Piano Lessons are Fun and this article introduces a fun new concept. Piano Chord Karaoke!Play Popular Piano Music.
By the time most piano students are at an intermediate or advanced level of playing, they are old enough to have developed a sense of their favorite styles of music and personal taste. In playing any instrument, especially piano, a fun and motivating goal is to be able to play favorite popular songs and be able to sing along. Especially with friends, piano chord karaoke is a fun activity that I have personally enjoyed for many years, and as an added benefit, it strengthens a pianist’s sense of pitch, rhythm, and harmony.
So what is Piano Chord Karaoke?
It’s simple! The pianist first either ‘discovers’ (uses their ear and no music to play a song) or researches the chords of their favorite song to play it, and he or she can either sing the vocal part over the chords with friends or alone. One of the great aspects of this activity is that, even when a lead sheet (chord guide) is used, the activity is still improvisational, so there will be many ways to develop a piano part, whether simple or complex. Also, playing the chords of a song is a theory exercise in itself, as it gets the pianist thinking about chord structure and inversions.
How do use chords to play a song?
If the pianist is just getting started with this exercise and it is new, he or she can do a search online for the name of the song and the word “chords” at the end and find numerous results. Pick one that has both lyrics and the chords written in above them to get the approximate spacing of the changes. Then, listen to the song while looking at the lead sheet (this is the name of the chords plus lyrics sheet) and see if you can hear where the chords change. Some musical instruments like the kalimba is not played using chords but individual notes. That is great for singing along to a note or trying to reverse engineer a song.
Then, take it to the piano! You can either have the song running and try to play the chords along with it, or take a step back and make sure you know what all of the chords are first. This gets us to the theory component of the exercise. Remember when your piano teacher told you during lessons that “this is a C major triad?” In looking at the lead sheet, when it says ‘C’, ‘D’, ‘Em’, etc, this is what they are referring to. If the chord is just a capital letter, it is major, and if it has an m or is a lowercase letter, it is minor.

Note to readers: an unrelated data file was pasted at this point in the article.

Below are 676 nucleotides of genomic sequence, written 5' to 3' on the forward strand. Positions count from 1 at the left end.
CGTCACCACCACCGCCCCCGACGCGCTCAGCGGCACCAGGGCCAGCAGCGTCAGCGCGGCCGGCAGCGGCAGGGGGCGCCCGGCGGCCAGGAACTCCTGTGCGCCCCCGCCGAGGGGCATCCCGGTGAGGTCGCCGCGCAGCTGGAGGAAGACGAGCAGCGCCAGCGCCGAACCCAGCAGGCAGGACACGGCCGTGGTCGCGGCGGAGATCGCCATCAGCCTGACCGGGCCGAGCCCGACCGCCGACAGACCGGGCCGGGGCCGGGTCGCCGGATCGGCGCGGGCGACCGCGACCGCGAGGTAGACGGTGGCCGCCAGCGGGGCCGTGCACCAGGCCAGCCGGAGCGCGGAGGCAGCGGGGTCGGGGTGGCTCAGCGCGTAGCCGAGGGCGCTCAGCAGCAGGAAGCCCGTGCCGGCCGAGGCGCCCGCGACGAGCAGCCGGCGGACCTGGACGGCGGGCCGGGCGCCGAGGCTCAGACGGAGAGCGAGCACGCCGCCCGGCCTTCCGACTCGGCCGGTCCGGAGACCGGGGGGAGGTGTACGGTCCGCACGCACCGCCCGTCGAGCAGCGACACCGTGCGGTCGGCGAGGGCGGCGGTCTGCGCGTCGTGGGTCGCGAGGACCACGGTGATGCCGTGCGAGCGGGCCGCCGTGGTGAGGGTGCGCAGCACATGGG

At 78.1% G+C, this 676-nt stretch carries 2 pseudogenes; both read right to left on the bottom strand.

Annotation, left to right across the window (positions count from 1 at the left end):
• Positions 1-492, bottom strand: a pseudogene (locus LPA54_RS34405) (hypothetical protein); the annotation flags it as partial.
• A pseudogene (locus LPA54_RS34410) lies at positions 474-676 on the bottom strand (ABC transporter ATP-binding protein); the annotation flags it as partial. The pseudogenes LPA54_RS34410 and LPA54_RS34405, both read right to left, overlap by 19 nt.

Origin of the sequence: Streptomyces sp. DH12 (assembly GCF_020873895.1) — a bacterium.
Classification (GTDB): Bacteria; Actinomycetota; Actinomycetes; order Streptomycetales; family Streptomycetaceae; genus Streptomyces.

Experimenting With Your Piano Part
You can begin just by playing the root position of each chord, meaning 3 notes in thirds in the right hand and the root note in the left hand. From there, add in repetitions of the chords on the strong beats (i.e. 1-2-3-4) to give a little rhythm and expand from there. Any of the 3 notes of a major or minor chord will work for each chord change, so you can use different combinations freely to personalize. Also, feel free to change the order of the notes so changes are closer together—this is utilizing inversions. The possibilities with the piano part are endless!
Add In The Singing!
Once you feel comfortable with the chords and when they change, start singing the melody and lyrics over the piano part. Listening to the song first can help if you are not sure where starting vocal pitches are. Invite friends to do the same with you, and you now have a fun musical activity that can be as serious or as carefree as you like. Personally, I’ve had some of the most entertaining moments doing this with friends, and as a plus, piano chord karaoke is a great musical exercise where you get to use popular songs that you enjoy!
This exercise is best for intermediate and advanced piano players, as some knowledge of chord structure is needed to be successful. However, the piano accompaniment does not necessarily need to be complex when starting this activity to be fun. The amazing thing is that the more you do it, the easier the chord changes become, and arrangements can be more complex. So, pick 3 songs that you and/or your friends love, practice the chords, and have fun singing and playing together!